Don't you love white painted brick?  Last post's home showed stone with white shingles.  This home with painted brick and clapboards is equally charming.  It's perfect.

So far in the Carithers's house, we've seen two fireplaces, antiques, beams, wallpaper, shutters, brick work and a study with its books.  What could it possibly be missing?  That touch of red perhaps, but Dan takes care of that at Christmas as seen in the following issue of Southern Accents.

Red on the outside...

With Dan bringing it inside.

Just the right touches.

In all the right places.

And now to some favorite images of Carithers's work gleaned from Pinterest.  (Hope you will forgive me if I've stepped on any copyright toes by repeating your images here.)
Another view of the Carithers home.

And its beautiful garden.

A very neutral and welcoming Carithers living room.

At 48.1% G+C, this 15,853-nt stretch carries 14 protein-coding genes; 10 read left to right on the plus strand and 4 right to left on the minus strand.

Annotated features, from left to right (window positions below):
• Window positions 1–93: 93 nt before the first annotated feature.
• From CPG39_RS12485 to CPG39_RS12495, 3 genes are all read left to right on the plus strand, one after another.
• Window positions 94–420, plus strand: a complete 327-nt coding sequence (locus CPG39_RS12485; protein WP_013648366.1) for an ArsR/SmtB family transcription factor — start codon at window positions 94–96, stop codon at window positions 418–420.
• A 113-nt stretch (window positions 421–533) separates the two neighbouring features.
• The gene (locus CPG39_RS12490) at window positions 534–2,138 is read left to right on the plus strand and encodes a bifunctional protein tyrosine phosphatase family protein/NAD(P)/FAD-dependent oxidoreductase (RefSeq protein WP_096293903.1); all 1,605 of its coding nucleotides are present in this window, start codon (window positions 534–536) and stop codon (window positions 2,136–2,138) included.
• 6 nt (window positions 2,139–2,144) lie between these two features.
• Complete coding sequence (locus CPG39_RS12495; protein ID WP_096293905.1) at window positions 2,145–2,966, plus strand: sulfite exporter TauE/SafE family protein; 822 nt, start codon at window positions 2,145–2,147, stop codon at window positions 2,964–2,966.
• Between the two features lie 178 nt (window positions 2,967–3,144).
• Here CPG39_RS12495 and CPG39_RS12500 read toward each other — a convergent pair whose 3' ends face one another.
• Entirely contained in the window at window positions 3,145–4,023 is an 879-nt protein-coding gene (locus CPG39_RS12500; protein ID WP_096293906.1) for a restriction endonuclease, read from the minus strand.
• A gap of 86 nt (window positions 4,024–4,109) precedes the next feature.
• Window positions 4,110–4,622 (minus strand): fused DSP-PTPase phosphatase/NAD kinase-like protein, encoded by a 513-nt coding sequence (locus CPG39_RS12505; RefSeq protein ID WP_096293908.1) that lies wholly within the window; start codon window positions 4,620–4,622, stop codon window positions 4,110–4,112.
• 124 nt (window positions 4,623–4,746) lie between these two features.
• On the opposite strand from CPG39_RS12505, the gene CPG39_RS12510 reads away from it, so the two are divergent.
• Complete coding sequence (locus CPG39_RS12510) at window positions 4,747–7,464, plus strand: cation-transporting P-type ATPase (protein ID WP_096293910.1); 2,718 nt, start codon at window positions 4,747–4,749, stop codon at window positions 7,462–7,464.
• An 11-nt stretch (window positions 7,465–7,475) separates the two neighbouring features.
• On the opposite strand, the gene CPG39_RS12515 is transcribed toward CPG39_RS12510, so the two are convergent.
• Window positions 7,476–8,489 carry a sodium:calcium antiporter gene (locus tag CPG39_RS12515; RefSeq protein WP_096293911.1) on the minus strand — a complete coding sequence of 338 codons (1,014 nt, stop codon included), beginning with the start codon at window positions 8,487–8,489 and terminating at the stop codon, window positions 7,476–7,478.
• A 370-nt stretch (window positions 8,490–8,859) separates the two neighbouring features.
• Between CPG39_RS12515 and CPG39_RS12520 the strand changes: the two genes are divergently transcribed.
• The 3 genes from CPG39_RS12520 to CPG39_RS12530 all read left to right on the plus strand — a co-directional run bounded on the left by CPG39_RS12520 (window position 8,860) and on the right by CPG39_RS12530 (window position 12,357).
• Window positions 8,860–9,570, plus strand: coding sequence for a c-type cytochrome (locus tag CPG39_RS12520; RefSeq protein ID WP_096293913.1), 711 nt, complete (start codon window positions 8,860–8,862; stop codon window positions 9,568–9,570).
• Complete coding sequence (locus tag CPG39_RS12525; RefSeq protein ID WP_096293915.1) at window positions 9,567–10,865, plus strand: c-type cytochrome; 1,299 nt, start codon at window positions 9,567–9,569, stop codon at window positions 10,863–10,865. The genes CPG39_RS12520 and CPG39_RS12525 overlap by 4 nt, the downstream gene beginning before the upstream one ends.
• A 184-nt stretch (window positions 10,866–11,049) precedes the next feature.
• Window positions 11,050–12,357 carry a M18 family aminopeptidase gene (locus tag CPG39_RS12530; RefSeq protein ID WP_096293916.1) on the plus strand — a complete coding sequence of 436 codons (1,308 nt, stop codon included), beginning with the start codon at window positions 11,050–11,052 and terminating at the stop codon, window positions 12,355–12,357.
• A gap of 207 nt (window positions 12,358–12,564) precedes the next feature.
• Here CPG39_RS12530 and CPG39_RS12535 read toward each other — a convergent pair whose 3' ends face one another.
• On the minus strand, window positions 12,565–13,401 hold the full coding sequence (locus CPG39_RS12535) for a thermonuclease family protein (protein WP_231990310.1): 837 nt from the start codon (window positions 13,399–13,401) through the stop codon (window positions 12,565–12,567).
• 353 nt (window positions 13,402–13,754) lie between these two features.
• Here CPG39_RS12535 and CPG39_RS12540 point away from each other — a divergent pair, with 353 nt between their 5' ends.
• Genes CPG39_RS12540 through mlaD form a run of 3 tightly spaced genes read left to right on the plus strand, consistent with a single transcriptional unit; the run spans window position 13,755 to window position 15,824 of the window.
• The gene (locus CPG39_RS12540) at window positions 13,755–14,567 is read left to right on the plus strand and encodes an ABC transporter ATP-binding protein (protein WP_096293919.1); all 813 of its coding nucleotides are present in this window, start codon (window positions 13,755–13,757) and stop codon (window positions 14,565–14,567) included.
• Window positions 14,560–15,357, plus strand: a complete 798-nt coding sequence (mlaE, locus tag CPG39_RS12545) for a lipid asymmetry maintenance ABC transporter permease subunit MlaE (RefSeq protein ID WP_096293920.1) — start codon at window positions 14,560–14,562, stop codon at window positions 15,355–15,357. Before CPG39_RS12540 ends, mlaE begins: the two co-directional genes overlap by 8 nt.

And lastly, true to my blog's name, are two Carithers kitchens that I have loved.  The beams, the oriental rugs with their reds, the leather and checked chairs, the plants, the antiques - all warmly speak to me.

Another view of same kitchen.  Such great storage - something my own kitchen lacks.

And lastly, his kitchen from Kiawah island.  More grays than neutrals, but don't you love it?  The beams, the stove's hood, the furnishings, the books - all so good.

So, my friends and readers, even when neutral, isn't Carithers's work the warmest and coziest?  Guess you know my opinion.

Still cold in my area, so I am still not finished with warm and cozy.  Do you think of John Saladino's work as warm and cozy?  You will after my next post.
Till then,